4. Trotter
The pig’s trotters are oft discarded by most butchers but many chefs today in some of the smarter restaurants are serving delicious meals based on the humble trotter and you too can benefit from this cheap meat. There is, in fairness, not a lot of meat in a trotter but they can be stuffed and, slowly simmered, the sinews become wonderfully gelatinous making a terrific dish or even a wholesome soup. French butchers certainly wouldn’t throw them away! Incidentally, it used to be a joke that the Roman Catholic church once decreed that pig’s trotters could safely be consumed on a Friday (when eating meat should be avoided) because ‘they spent all their existence under water’. This is an allusion to much old-fashioned cottage pig-keeping and the fact that the pig would be sometimes be wading about in mud.

5. Belly
The belly of the pig is a very versatile cut, thoroughly underrated and highly recommended by us to give the cook a number of different options. That closest to the shoulder is known as the Thick End which can be slow roasted in one piece to perfection. The extra fat means that you can leave this cut roasting for hours without detriment. The fat ensures a pleasantly sticky skin which will give the roasted joint some wonderful crackling and if the meat is cooked oriental style, slowly braised with vegetables and spices, the flavours adhere to the meat to perfection. Cut into chunky cubes, belly can be mixed with crushed garlic and thyme and slow roasted to produce rillons. Add cubes of fatty belly pork to casseroles of leaner meat such as rabbit or game to ensure that a good balance is maintained.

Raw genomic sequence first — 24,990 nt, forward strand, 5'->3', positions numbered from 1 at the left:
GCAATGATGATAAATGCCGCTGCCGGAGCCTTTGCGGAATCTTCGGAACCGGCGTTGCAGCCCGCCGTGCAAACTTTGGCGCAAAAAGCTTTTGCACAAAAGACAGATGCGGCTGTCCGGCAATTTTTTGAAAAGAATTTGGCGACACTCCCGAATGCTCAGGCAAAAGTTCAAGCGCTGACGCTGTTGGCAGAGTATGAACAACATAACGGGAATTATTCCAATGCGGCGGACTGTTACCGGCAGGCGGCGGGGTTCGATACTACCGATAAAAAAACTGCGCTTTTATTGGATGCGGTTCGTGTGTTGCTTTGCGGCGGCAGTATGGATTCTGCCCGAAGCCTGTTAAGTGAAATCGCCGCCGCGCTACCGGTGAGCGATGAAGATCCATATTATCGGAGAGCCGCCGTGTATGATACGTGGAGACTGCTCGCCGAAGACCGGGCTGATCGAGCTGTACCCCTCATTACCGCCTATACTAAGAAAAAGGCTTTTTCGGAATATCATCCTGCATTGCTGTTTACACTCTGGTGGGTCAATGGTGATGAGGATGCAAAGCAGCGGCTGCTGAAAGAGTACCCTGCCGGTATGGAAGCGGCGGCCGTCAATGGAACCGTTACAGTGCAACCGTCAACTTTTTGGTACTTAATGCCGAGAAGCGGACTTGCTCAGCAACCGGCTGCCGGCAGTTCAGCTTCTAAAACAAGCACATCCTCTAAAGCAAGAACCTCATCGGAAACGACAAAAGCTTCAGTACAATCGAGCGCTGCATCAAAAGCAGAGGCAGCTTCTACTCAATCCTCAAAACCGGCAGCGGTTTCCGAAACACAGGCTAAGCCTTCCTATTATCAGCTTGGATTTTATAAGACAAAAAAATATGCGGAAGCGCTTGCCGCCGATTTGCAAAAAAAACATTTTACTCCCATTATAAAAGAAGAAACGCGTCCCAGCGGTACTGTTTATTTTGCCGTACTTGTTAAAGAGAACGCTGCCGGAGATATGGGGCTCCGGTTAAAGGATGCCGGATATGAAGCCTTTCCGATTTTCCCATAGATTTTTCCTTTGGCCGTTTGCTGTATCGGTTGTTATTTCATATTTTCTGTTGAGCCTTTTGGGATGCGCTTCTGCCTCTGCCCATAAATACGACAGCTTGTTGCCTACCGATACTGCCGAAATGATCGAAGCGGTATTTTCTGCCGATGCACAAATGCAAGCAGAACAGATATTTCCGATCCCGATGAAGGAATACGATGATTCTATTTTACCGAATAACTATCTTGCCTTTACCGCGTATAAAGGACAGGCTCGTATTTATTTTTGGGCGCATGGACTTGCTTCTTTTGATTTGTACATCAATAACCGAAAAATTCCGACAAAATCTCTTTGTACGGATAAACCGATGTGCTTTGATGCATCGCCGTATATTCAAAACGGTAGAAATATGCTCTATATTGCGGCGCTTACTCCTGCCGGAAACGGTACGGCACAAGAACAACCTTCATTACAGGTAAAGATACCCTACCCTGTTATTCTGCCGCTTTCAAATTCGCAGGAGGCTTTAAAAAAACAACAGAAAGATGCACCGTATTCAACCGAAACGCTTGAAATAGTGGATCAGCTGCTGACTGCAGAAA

Cured, the belly becomes Streaky Bacon or pancetta. In America, this seems to be the only type of bacon available.

It is from the Thick End that good quality Spare Ribs come from. Ideal for barbecues, they should be marinated in a barbecue sauce and basted while cooking. If you can’t wait for the fine weather, you can reproduce the effect by baking them in the oven.

6. Leg